UNITED NATIONS (Reuters) - The United Nations Security Council is considering asking U.N. Secretary General Ban Ki-moon and the global chemical weapons watchdog to assemble a team of investigators to identify who is responsible for toxic gas attacks in Syria.
The United States on Thursday circulated a draft resolution on the measure to the 15-member council, diplomats said, after more than two months of bilateral talks with Russia on how to attribute blame for chemical weapons attacks.
Diplomats said council members were due to start discussing the draft resolution next week.
The draft, seen by Reuters, would request Ban - working with the Organization for the Prohibition of Chemical Weapons - to submit to the council "for its authorization, within 15 days of the adoption of this resolution, recommendations regarding the establishment of an OPCW-U.N. Joint Investigative Mechanism."
This mechanism would "identify to the greatest extent feasible individuals, entities, groups, or governments who were perpetrators, organizers, sponsors or otherwise involved in use of chemical weapons in Syria."
The council would respond to Ban's proposal within five days, according to the draft resolution. Once a joint team began work, Ban would be required to report to the Security Council on its progress once a month, while the team would be required to complete its first report within 90 days.
Syria agreed to destroy its chemical weapons in 2013, but the OPCW has since found chlorine has been "systematically and repeatedly" used as a weapon. The OPCW is not mandated to lay blame.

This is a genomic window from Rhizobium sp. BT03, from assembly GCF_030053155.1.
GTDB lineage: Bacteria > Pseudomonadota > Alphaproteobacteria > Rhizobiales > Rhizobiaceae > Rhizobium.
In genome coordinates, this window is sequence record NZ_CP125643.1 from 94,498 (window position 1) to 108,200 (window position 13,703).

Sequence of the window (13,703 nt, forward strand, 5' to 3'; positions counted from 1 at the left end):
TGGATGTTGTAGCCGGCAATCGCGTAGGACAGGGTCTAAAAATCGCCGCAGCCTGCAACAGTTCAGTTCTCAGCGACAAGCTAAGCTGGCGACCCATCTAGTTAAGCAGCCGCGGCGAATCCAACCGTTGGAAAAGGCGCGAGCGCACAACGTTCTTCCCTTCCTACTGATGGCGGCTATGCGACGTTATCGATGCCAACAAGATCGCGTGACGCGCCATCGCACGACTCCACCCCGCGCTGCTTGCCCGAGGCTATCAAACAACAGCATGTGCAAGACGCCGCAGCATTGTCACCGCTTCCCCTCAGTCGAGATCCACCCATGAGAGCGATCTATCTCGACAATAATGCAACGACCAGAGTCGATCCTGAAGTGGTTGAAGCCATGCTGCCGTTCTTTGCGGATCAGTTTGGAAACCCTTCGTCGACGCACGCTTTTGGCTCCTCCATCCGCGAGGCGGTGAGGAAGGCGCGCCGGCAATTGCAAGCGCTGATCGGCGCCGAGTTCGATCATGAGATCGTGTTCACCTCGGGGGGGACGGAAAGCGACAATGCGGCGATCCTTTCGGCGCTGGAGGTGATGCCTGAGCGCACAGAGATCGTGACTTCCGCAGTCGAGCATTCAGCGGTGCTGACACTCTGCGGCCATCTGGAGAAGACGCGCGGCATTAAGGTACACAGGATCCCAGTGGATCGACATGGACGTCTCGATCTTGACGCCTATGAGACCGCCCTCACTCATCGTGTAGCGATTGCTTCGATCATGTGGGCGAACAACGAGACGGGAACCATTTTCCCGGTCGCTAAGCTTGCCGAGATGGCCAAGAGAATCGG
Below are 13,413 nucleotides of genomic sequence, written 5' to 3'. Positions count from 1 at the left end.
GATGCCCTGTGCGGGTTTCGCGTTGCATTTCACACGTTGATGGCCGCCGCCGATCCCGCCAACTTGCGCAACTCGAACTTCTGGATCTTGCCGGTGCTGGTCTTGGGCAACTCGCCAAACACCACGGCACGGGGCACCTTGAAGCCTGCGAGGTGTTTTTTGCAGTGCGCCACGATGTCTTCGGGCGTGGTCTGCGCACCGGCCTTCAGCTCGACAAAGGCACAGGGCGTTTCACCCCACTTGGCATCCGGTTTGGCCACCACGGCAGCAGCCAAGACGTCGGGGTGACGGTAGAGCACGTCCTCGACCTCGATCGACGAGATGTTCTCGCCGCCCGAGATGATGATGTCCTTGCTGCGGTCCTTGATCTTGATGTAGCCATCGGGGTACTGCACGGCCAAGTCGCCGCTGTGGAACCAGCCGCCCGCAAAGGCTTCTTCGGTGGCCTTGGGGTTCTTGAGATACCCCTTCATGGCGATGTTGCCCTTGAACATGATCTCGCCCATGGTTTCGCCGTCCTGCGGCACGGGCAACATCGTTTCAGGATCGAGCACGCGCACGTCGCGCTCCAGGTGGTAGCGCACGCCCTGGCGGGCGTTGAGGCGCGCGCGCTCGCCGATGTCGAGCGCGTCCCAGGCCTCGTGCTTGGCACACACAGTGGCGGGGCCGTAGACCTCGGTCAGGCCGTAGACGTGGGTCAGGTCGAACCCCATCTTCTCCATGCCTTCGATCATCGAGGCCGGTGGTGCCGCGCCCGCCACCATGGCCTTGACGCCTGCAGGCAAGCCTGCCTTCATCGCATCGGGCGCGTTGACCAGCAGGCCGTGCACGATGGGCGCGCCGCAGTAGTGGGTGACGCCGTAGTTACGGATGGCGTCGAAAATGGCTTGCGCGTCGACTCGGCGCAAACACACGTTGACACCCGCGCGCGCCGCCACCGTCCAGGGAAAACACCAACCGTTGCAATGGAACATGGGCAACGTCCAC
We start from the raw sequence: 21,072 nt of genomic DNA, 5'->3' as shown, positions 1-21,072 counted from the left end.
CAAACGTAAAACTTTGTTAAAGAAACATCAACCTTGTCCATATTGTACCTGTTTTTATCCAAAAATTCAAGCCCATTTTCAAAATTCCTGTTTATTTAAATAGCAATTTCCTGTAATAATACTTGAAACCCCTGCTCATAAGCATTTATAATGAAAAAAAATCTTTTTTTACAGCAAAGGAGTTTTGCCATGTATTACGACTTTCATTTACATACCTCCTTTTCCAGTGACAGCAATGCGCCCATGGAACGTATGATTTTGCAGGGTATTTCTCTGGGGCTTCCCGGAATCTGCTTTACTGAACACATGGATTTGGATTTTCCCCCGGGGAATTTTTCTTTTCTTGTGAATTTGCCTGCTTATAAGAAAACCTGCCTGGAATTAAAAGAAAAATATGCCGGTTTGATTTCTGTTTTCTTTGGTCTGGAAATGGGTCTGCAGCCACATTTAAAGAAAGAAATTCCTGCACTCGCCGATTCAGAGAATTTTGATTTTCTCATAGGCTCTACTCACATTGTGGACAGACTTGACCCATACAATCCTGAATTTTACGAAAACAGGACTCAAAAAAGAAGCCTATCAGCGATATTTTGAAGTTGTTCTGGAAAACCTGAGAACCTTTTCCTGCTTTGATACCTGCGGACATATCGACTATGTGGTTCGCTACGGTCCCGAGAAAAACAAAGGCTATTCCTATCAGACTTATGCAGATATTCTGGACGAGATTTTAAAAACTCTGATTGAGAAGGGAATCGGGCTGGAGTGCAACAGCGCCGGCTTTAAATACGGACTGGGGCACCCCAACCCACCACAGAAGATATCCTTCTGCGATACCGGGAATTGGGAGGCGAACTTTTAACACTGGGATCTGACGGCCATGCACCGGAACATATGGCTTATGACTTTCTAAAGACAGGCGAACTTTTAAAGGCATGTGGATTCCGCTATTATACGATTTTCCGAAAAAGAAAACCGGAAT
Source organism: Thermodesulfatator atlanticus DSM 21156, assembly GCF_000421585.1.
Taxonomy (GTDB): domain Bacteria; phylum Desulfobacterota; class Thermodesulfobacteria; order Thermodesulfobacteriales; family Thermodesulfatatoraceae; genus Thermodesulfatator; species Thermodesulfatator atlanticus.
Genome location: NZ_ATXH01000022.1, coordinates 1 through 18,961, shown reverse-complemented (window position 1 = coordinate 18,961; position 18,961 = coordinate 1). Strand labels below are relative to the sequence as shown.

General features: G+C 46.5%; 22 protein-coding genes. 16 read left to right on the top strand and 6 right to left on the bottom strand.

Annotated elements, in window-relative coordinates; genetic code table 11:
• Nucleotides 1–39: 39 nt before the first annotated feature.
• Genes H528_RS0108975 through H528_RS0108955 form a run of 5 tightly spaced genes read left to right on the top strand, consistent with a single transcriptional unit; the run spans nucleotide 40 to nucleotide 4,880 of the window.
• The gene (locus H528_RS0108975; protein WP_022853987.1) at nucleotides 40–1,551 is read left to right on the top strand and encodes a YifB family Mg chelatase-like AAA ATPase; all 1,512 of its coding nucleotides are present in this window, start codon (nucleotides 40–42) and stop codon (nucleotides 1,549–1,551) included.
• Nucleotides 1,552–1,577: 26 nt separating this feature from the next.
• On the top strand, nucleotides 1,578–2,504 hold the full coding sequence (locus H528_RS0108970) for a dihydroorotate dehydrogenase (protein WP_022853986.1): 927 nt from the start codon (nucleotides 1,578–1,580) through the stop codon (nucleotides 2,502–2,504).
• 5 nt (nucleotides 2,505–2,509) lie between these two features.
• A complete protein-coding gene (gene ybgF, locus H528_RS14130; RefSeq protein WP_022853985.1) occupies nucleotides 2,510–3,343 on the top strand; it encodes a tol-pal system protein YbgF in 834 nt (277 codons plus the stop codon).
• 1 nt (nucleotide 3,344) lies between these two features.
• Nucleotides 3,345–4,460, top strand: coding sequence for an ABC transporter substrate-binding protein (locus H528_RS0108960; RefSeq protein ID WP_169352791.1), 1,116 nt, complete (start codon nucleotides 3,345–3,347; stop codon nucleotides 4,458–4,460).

Government and opposition forces have denied using chlorine.
"Given the frequent allegations of chlorine attacks in Syria, and the absence of any international body to identify the perpetrators of chemical weapons attacks, it is critical that the U.N. Security Council find consensus and set up an independent investigative mechanism," the U.S. ambassador to the United Nations, Samantha Power, said in a statement.
Attributing blame for chemical weapons attacks would pave the way for Security Council action against those responsible. The Security Council has already threatened consequences for such attacks, which could include sanctions.
Russia is an ally of Syria and has protected President Bashar al-Assad from council action during the four-year civil war. Russia has been engaging with the United States on the possibility of attributing blame for chemical weapons attacks, but the Russian U.N. mission declined to comment on Thursday.
Chlorine is not prohibited, but its use as a weapon is prohibited under the 1997 Chemical Weapons Convention, which Syria joined in 2013. If inhaled, chlorine gas turns to hydrochloric acid in the lungs and can kill by burning lungs and drowning victims in the resulting bodily fluids.
The United Nations has said that some 220,000 people have been killed and an estimated 7.6 million are internally displaced. Another 4 million people have fled Syria.
The OPCW is an inter-government organization headquartered in the The Hague, Netherlands that administers the Chemical Weapons Convention, an arms-control treaty that took effect in 1997.
Reporting by Michelle Nichols; Editing by Toni Reinhold and Steve Orlofsky